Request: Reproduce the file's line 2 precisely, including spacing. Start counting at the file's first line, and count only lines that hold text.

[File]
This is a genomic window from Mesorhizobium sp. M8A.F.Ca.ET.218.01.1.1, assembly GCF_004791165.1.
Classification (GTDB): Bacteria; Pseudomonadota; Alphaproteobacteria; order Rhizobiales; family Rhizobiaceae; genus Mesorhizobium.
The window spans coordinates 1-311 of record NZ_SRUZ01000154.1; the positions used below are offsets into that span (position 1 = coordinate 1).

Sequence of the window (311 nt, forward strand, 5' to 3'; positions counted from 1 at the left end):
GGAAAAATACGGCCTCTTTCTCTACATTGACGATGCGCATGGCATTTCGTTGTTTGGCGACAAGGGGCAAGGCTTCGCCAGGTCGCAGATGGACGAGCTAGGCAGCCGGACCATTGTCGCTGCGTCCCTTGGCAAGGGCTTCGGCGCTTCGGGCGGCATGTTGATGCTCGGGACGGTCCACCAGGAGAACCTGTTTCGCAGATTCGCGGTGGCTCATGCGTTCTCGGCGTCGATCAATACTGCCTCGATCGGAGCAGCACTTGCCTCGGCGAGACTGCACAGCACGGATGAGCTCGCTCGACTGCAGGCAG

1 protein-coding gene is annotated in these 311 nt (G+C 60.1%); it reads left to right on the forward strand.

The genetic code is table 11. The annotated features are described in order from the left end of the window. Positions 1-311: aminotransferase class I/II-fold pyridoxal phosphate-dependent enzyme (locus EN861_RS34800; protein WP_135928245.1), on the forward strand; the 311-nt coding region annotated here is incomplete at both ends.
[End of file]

Classification (GTDB): Bacteria; Pseudomonadota; Alphaproteobacteria; order Rhizobiales; family Rhizobiaceae; genus Mesorhizobium.